Confidence Intervals for Proportions – By Hand

Before you ever even thought about statistics, you had seen a confidence interval for a proportion. Don’t believe me? Well think back – does this sound familiar?

“A new poll shows that 45% of Americans believe something interesting about some idea….(on the screen is a note: *margin of error 4%)”

Yup, that exciting piece of news (I really should be a news writer come to think of it) is really representing a confidence interval for some population proportion. We use these types of confidence intervals anytime we want to understand the percentage or proportion of a population that has a certain property. The idea is to take a sample, see what percentage of our sample has the property, and finally use these calculations to estimate how well that translates to the whole group or population.


Important symbols:

  • P-hat or \hat{p} is the sample proportion. It can be found by dividing the sample number of successes x (whatever we are counting) by the sample size n
  • p will represent the population proportion. In some textbooks, \pi is used

The Assumptions

In order to use these procedures, we will need to have the central limit theorem for sample proportions (the big ideas of this theorem are for another article and day). This means that it’s initial assumptions must hold. Those are:

  • We have a random sample from the population.
  • The population size is much larger than the sample size
  • We have a “big enough” sample. In this case we will need \hat{p}n \geq 10 AND (1 - \hat{p})n \geq 10

For these examples, we will assume that the first two statements are true, but we will check the last condition. Remember that if you are working with real data in a research situation, that you must be careful to make sure the first two conditions holds as well.

The Calculation – By Hand

The general formula for this type of confidence interval is:

<br /> \hat{p} \pm z_{c}\sqrt{\dfrac{\hat{p}(1-\hat{p}}{n}}<br />

where z_{c} is a critical value from the normal distribution (see below) and n is the sample size.

Common values of z_{c} are:

Confidence Level Critical Value
90% 1.645
95% 1.96
99% 2.575

Now that we have that out of the way, let’s try it on an example!

In a sample of 680 young adults (ages 18 – 25) residing in a large city, 471 stated that they regularly use public transportation. Use this information to calculate a 95% confidence interval for the proportion of all young adults in this city that regularly use public transportation.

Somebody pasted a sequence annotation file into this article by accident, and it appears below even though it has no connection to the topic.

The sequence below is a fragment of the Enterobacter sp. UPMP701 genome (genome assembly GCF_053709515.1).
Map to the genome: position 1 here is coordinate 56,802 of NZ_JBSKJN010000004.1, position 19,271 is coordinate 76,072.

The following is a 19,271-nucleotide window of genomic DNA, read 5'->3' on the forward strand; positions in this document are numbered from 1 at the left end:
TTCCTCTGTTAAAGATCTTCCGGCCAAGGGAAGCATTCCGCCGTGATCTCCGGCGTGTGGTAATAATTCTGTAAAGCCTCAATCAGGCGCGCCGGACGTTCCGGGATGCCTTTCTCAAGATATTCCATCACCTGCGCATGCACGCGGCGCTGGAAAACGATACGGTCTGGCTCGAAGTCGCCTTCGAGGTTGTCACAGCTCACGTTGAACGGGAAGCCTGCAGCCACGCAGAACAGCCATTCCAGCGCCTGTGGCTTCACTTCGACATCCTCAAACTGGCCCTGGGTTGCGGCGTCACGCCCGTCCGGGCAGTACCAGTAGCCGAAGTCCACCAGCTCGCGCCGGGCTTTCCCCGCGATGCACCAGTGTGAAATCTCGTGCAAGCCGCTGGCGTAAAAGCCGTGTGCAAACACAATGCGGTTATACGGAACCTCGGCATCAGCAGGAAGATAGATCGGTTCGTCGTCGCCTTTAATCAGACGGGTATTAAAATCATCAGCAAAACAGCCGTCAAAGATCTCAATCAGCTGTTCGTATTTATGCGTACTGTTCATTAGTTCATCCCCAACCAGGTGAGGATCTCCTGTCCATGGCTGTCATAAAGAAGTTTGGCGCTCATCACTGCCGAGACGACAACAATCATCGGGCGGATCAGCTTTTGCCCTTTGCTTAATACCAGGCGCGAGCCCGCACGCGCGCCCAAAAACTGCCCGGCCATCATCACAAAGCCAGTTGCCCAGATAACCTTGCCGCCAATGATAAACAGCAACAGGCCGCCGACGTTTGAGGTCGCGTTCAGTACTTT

Since we are estimating a population proportion, we know that we will use the formula above. Before we can use that formula though, we must check assumptions. Here \hat{p}= 471/680 = 0.6926 and \hat{p}n = 471 while (1-\hat{p})n = 209. Both of these numbers are larger than 10 so we can continue.

The formula:

<br /> \hat{p} \pm z_{c}\sqrt{\dfrac{\hat{p}(1-\hat{p}}{n}}<br />

Plugging values in:

<br /> 0.6926 \pm 1.96\sqrt{\dfrac{0.6926(1-0.6926}{680}}<br />


<br /> 0.6926 \pm 0.0347<br />

Note that in the last step, I did every calculation in my calculator and avoided rounding until the end. To see this “in action” Please check the video of this example on the right hand side of your screen. At this stage, you can convert to percentages and use this as your final answer.

Final Answer: 69.26\% \pm 3.47\%

You can also actually perform the addition and subtraction and write the final answer using left and right endpoints.

Left endpoint:
0.6926 – 0.0347 = 0.6579

Right endpoint:
0.6926 + 0.0347 = 0.7273

Final Answer: (65.79\% , 72.73\%)

A Note About Interpretation

With all confidence intervals, it is easy to get caught up in the calculations and forget that they have a real world meaning. Not only that, but the real world meaning is often confused or misunderstood. Make sure you read about how to interpret confidence intervals and take note of the common misinterpretations.

In this example, we could say We are 95% confidence that between 66% and 72% of all young adults in this city regularly use public transportation. This means that about 95% of the time, an interval produced this way will work as intended. In other words, about 95% of the time, the actual percentage will be between the two values we calculate. (still confused? Read the article linked above!)